Magnetic Minds

The concept isn't new. Scientists have known for years that a jolt to a troubled brain can regulate mood. What doctors are now looking at is a gentler alternative using magnetic pulses. As wild as it may sound, this treatment may be more than just a new way to treat mental disorders. It's showing potential to fight fatigue.. And improve memory.

Whether it's extreme situations like combat or pulling an all-nighter right before an important exam, lack of sleep comes at times when we need to perform at our best. Brain researchers studying how sleep deprivation impairs memory are finding that this device can essentially wake the brain up.

"It actually gave us a hint that stimulating a particular way might actually improve working memory performance and so that's the part that we find really exciting," said Sarah Lisanby, Columbia Univiersity, New York State Psychiatric Institute.

It's called transcranial magnetic stimulation or TMS. The treatment uses rapid bursts of magnetic energy to stimulate specific areas of the brain to give it a boost. Researchers believe these pulses essentially make brain cells function better.

In a study financed by the Department of Defense, researchers tested "working memory." This is what we use to recall new information such as letters flashing on the screen. Volunteers were kept awake for two days. Most of the people didn't do so well, but there were a few that did. Those were the people researchers wanted to learn more about. They figured out which parts of their brain were still working efficiently. So they went back to the sleepy participants and used TMS to stimulate that same area.

"We looked to see whether that would help these people become more resilient to sleep deprivation. And our study, our results suggested just that," said Lisanby.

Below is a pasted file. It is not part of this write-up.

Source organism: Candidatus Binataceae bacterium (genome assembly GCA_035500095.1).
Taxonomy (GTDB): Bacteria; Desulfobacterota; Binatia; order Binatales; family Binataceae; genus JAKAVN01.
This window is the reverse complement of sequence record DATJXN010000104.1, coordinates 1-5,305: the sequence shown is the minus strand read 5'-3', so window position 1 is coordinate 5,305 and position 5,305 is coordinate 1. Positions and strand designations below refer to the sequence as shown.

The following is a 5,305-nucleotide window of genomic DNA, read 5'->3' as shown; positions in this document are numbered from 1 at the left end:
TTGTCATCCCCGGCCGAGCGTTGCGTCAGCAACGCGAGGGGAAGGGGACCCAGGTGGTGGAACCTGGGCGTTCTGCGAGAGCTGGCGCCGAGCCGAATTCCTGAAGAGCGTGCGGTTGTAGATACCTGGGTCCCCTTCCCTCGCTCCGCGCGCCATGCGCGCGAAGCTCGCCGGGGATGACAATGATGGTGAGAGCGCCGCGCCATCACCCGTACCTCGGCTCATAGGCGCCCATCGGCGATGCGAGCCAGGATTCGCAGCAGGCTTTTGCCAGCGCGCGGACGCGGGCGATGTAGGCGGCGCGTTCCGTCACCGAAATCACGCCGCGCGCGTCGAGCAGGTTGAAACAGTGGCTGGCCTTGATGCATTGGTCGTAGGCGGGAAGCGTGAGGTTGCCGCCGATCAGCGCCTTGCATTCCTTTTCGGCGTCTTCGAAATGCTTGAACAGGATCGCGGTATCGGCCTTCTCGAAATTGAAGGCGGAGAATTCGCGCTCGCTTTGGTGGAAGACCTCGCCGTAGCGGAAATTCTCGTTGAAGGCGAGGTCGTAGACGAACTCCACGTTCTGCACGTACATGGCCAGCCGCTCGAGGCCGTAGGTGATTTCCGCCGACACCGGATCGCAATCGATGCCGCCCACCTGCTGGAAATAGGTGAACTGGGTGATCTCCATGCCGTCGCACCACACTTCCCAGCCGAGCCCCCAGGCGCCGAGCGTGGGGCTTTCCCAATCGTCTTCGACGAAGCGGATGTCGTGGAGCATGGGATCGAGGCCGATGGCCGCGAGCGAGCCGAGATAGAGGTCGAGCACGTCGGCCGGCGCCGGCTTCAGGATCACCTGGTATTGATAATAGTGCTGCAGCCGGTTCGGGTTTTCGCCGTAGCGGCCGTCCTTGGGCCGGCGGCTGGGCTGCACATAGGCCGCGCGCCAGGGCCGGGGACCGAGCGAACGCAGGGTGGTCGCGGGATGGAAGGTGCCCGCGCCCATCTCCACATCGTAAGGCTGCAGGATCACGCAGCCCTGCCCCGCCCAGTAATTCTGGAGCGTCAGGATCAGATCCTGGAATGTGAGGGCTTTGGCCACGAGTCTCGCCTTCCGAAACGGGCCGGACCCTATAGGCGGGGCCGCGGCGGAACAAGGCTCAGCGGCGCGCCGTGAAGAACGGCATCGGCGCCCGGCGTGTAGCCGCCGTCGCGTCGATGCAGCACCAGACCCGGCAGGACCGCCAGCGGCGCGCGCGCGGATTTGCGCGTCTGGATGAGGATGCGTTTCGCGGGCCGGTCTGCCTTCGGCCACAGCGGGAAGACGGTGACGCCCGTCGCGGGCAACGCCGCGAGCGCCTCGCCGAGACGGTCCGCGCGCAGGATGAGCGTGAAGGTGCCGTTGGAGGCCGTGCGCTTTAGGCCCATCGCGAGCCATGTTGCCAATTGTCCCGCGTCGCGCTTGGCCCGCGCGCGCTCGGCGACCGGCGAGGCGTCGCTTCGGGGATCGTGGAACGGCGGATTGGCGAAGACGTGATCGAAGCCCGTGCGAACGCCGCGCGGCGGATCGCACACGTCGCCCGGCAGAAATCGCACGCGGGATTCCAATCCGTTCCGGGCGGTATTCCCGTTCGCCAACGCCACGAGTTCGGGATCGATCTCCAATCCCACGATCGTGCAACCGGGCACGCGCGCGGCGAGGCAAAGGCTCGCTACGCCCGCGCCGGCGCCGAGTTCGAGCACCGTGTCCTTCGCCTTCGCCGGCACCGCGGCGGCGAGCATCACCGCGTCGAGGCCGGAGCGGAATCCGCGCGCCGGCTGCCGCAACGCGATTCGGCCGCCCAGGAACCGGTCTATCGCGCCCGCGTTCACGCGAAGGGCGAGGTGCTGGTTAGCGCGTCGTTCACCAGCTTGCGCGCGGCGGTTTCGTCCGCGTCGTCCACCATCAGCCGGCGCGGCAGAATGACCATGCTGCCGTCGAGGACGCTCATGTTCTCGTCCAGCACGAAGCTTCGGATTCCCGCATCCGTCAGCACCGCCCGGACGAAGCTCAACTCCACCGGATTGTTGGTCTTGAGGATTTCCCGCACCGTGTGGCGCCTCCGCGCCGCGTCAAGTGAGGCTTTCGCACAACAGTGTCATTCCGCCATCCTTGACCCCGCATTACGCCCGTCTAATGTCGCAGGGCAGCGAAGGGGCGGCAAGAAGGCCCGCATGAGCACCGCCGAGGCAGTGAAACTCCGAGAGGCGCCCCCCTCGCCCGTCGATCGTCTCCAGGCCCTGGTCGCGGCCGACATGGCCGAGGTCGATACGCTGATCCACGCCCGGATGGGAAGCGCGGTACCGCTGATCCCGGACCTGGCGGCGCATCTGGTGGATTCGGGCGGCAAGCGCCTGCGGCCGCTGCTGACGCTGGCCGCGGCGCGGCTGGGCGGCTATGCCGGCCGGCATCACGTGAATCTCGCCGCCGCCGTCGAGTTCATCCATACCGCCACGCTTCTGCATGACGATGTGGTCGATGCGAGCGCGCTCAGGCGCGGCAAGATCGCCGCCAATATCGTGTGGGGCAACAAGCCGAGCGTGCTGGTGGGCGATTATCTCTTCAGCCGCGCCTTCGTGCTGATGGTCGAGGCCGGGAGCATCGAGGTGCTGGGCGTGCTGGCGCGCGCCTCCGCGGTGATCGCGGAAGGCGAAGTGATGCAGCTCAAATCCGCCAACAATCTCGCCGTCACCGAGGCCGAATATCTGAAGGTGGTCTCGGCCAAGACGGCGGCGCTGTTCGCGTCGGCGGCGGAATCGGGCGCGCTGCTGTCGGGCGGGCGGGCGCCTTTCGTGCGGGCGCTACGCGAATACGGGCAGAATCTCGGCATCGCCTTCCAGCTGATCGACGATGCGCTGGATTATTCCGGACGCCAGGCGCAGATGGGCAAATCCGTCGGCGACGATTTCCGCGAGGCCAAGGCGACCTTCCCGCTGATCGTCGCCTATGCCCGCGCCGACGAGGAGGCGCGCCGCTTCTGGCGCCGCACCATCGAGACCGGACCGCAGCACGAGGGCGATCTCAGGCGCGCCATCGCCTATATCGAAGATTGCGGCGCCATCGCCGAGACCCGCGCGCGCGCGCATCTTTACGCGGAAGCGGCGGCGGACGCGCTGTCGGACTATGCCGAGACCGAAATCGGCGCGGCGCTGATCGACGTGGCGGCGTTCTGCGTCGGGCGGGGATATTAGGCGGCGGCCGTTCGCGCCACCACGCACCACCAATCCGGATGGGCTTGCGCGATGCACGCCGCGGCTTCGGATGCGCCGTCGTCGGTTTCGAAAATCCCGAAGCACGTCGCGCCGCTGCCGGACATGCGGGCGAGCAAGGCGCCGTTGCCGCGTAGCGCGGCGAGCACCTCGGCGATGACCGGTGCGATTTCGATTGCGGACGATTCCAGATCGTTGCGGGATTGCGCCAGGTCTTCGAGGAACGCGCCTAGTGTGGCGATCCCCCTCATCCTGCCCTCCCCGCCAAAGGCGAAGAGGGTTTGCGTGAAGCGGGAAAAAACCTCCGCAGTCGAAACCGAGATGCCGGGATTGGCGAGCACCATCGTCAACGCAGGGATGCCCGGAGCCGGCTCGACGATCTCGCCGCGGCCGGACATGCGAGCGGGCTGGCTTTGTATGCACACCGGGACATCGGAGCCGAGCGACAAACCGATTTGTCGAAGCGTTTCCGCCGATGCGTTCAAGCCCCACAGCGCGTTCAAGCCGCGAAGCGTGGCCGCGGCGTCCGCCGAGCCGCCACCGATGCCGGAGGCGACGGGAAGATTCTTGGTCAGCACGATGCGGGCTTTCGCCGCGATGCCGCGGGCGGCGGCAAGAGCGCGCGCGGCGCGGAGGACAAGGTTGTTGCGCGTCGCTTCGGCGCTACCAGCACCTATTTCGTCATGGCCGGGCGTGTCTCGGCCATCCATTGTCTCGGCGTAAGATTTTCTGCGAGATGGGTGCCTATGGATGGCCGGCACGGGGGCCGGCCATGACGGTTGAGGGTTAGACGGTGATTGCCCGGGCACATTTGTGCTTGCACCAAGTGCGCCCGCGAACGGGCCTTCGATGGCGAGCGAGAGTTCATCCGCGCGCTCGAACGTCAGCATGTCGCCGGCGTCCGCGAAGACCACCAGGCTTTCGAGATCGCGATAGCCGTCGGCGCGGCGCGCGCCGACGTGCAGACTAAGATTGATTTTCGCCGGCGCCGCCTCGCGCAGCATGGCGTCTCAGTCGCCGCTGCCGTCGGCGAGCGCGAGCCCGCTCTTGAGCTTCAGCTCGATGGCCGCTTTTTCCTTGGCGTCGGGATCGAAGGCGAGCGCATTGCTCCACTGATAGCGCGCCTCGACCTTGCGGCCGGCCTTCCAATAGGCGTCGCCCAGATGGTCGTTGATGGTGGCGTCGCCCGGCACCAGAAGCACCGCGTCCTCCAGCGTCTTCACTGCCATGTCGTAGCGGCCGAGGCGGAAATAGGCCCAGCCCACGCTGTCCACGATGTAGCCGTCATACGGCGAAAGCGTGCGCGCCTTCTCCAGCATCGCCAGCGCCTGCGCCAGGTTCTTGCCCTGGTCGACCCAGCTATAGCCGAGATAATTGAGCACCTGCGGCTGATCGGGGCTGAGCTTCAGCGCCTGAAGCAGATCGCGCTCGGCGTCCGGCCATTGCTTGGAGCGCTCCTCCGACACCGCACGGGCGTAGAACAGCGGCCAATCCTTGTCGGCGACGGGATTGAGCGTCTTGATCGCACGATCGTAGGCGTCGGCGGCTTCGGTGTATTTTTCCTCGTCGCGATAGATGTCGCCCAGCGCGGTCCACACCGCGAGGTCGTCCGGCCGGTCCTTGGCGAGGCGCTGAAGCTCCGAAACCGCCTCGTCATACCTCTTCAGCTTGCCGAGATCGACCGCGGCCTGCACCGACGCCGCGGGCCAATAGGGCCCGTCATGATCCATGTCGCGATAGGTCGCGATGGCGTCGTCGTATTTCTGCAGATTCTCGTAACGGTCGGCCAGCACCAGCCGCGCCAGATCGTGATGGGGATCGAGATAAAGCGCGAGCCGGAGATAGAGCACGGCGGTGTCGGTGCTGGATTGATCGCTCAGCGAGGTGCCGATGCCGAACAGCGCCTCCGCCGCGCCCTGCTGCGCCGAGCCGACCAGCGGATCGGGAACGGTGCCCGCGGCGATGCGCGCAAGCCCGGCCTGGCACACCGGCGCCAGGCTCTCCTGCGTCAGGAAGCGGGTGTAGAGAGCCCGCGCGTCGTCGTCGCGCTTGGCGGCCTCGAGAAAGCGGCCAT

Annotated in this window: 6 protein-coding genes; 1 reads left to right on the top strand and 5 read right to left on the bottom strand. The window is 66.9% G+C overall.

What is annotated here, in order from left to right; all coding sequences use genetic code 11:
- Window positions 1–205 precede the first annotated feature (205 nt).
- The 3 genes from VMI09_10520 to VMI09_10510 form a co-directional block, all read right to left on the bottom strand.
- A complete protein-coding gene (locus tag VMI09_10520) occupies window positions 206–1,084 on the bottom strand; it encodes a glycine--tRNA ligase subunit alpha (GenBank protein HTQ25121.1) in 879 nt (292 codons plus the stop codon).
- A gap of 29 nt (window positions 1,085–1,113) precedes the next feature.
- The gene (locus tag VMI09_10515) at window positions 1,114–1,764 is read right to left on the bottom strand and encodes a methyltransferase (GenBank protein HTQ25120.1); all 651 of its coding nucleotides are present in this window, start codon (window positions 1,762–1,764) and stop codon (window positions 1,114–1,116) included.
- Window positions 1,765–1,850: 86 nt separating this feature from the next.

The hope is this could even help lead to new ways of treating memory loss. For now, TMS is making news as a treatment for depression.

"I lost my capacity to concentrate, focus, lost interest in normal activities," said Rickey Sain, patient.

Sain's antidepressants stopped working and therapy wasn't enough for his depression. Then along came TMS and a study at Rush University Medical Center.

"I'm excited because I think it's a real major advance in our ability to treat depression," said Dr. Philip Janicak, psychiatrist, Rush University Medical Center.

Janicak has been studying TMS for 11 years. He says this non-invasive treatment is safe and effective for hard to treat depression.

"Altering electrical current in the brain in a benign fashion is developing as an alternative strategy to medication and I think TMS is very good," said Janicak.

In this study, some people received TMS. Others got a sham procedure. The 45-minute treatments were given five days a week. After four to six weeks, those who received TMS were twice as likely to report improvement in their mental state compared to who had the sham procedure.

"There's a sense of well being starting to return," said Sain. He is back on an antidepressant and also receiving TMS. He says his depression is lifting.

"The medication cannot do what this treatment does. It can not do that," said Sain.

Most patients may feel a little discomfort during the treatments. Some do get headaches but most tolerate it fairy well. The study Dr. Janicak headed up was paid for by the company that makes a TMS device. The Food and Drug Administration has not yet approved TMS for depression. Panel members have raised questions in the past about it's effectiveness.
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